Partner accountability is at once a concrete objective, grounded in performance reviews and compensation models, and a delicate process of personal appraisals and constant follow-through. We turned to experts on the subject for advice on melding the personal and pragmatic into an immediate firm strategy: August Aquila, CEO of Aquila Global Advisors, who specializes in compensation and partnership issues; Sandra Wiley, COO, shareholder and management planning consultant at Boomer Consulting; and Jennifer Wilson, co-founder and partner of national leadership and marketing consulting firm ConvergenceCoaching.

 

How would you define partner accountability in accounting firms?

Wilson: We like to call accountability "count-on-ability" -- and I'd define partner accountability as the ability that others in the firm have to count on a partner to deliver his or her agreed-upon contribution to the firm's performance each year.

Aquila: Accountability is fulfilling a commitment or promise that an individual makes. Accountability in an accounting firm means the same thing. In other words, does the partner do what they say they will do? For example, Partner A tells his other partners that he will get his time in promptly. Week after week, month after month, Partner A fails to accomplish this goal. What happens is that the other partners begin to lose trust in Partner A.

Wiley: Partner accountability is first and foremost setting expectations for each partner based on their best contribution and value to the firm. Once expectations have been set and agreement has been reached, the next step is holding consistent and focused meetings where performance is discussed and corrections are made, if necessary. There must be a tie between the expectations, the actual performance and the reward.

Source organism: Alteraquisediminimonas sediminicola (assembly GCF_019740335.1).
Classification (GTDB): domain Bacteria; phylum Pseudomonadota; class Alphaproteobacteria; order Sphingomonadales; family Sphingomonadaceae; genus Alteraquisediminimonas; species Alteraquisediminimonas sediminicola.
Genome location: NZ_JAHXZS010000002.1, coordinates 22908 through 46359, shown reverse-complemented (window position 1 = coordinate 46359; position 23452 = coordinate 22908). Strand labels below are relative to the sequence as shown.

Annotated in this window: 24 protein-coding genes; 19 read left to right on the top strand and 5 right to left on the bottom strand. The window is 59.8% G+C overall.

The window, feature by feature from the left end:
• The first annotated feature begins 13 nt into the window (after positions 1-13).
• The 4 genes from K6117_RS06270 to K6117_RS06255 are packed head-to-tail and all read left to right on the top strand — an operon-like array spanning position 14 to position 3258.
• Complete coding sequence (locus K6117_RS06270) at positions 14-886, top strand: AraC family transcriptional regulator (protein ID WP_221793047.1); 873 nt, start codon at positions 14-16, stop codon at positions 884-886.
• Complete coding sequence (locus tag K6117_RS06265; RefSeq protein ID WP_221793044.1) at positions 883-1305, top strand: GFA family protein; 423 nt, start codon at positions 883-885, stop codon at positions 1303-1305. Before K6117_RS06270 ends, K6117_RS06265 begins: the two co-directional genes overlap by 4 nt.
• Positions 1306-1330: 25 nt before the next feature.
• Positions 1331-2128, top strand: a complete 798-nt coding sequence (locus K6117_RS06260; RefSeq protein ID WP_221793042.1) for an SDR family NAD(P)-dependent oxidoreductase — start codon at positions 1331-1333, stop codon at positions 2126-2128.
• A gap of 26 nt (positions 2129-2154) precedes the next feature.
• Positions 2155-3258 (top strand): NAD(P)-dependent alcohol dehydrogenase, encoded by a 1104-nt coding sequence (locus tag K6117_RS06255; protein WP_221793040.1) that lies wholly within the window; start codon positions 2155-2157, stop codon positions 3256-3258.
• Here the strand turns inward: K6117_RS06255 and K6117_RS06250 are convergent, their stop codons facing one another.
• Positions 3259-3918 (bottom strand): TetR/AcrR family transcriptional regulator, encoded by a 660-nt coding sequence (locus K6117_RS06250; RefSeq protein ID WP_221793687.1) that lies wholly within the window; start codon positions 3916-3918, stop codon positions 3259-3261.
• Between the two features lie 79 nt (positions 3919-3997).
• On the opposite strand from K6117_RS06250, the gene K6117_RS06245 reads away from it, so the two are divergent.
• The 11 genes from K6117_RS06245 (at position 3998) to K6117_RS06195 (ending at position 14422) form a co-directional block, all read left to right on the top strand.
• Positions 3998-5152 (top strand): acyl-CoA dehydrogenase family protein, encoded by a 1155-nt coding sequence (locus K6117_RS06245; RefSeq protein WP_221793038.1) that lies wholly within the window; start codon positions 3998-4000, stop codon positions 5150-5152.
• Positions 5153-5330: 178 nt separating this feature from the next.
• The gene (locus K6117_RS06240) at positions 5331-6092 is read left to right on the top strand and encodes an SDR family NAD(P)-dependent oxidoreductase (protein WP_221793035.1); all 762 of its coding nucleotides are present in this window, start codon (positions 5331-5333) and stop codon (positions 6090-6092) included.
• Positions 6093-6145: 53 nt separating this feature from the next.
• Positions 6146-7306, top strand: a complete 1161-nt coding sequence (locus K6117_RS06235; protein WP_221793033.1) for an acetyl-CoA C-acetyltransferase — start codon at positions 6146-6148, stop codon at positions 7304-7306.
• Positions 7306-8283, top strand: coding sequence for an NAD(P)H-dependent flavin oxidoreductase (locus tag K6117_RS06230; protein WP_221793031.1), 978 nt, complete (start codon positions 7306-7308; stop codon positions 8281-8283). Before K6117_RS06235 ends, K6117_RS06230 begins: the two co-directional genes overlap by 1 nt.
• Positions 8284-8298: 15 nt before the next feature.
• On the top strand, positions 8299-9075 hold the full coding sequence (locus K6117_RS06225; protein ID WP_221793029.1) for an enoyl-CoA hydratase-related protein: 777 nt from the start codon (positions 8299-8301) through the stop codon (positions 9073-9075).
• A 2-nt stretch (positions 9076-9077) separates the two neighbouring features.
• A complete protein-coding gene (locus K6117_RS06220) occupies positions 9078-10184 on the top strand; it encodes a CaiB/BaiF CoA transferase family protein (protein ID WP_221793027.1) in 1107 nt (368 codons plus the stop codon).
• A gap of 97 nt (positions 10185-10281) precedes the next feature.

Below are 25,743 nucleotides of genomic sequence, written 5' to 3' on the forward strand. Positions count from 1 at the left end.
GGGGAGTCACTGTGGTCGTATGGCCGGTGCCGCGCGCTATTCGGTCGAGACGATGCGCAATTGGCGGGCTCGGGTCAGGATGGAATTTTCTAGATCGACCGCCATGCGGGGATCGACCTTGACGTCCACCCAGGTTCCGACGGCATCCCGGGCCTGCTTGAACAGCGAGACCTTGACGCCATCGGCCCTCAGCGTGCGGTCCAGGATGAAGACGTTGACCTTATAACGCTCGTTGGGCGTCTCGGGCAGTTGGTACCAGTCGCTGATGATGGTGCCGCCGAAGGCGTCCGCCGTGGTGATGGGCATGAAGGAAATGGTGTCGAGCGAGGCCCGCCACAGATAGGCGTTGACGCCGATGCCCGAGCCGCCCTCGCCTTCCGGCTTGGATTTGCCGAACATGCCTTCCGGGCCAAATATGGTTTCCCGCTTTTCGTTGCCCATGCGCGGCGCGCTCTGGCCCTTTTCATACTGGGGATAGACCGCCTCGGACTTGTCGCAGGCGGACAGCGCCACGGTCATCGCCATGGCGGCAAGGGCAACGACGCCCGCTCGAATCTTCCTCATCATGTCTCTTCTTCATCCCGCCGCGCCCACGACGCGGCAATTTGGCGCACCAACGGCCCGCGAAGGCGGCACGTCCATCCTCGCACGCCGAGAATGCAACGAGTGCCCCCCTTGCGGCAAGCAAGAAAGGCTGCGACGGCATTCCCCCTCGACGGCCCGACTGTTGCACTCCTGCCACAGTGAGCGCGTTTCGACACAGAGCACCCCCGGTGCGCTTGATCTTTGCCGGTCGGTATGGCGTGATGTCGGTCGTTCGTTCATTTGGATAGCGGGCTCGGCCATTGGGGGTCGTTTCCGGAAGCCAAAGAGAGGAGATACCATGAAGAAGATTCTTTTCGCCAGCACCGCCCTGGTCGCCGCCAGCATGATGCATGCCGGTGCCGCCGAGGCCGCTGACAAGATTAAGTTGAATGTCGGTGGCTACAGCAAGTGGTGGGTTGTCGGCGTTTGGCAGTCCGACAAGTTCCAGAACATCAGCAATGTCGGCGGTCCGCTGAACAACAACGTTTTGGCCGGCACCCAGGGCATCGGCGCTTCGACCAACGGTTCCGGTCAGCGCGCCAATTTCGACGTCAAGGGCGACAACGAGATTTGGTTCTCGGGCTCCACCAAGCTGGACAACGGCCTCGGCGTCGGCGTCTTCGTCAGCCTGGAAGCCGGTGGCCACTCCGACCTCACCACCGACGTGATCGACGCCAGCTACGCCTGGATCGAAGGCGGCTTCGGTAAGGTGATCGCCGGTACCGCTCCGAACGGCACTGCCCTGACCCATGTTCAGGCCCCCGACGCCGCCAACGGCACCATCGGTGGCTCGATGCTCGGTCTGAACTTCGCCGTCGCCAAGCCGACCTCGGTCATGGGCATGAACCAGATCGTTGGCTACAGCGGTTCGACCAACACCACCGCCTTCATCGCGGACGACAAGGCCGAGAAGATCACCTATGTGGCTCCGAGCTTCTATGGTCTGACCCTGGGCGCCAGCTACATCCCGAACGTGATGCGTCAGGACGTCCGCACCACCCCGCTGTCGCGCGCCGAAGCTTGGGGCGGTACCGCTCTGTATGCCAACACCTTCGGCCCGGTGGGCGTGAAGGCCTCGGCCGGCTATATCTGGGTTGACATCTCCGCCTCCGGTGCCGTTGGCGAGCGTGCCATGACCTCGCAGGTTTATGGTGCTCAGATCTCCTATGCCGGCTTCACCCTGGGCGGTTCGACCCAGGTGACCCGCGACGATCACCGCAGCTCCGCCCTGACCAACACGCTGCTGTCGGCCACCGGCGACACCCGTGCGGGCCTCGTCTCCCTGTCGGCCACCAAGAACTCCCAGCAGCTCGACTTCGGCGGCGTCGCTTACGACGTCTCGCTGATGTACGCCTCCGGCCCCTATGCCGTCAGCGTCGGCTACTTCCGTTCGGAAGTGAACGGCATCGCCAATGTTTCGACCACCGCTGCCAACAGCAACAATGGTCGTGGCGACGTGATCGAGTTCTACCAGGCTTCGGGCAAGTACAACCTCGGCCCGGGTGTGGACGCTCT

Aquila: Personal accountability and trust go hand in hand. When accountability and trust decline in a firm, then in-fighting begins, profits decline, there's redundancy, slower decision-making, and ultimately the firm may implode or the leadership is removed.

 

Is partner accountability a big problem across the profession, and are firms aware of it?

Aquila: Firms are acutely aware of this problem and have tried to do things to manage the issue, none of which work, including either micro-managing or threatening partners with less pay or equity.

Wilson: I think accountability is a problem in many organizations. Firm leaders are very aware of it, and some staff are, too.

 

Do you see any trends regarding the root cause?

Wiley: Most people do not naturally gravitate to conversations that could result in hurting someone's feelings or causing strife, particularly at the ownership level. The idea of setting goals, holding

yourself and your partners accountable to those goals, and ultimately giving or taking away compensation based on performance is a very uncomfortable position for firm leaders.

Wilson: There are many things that cause a lack of accountability, including lack of clarity (in writing) about what is expected in terms of specific results from each partner. What does each partner own and what will they deliver in the coming year?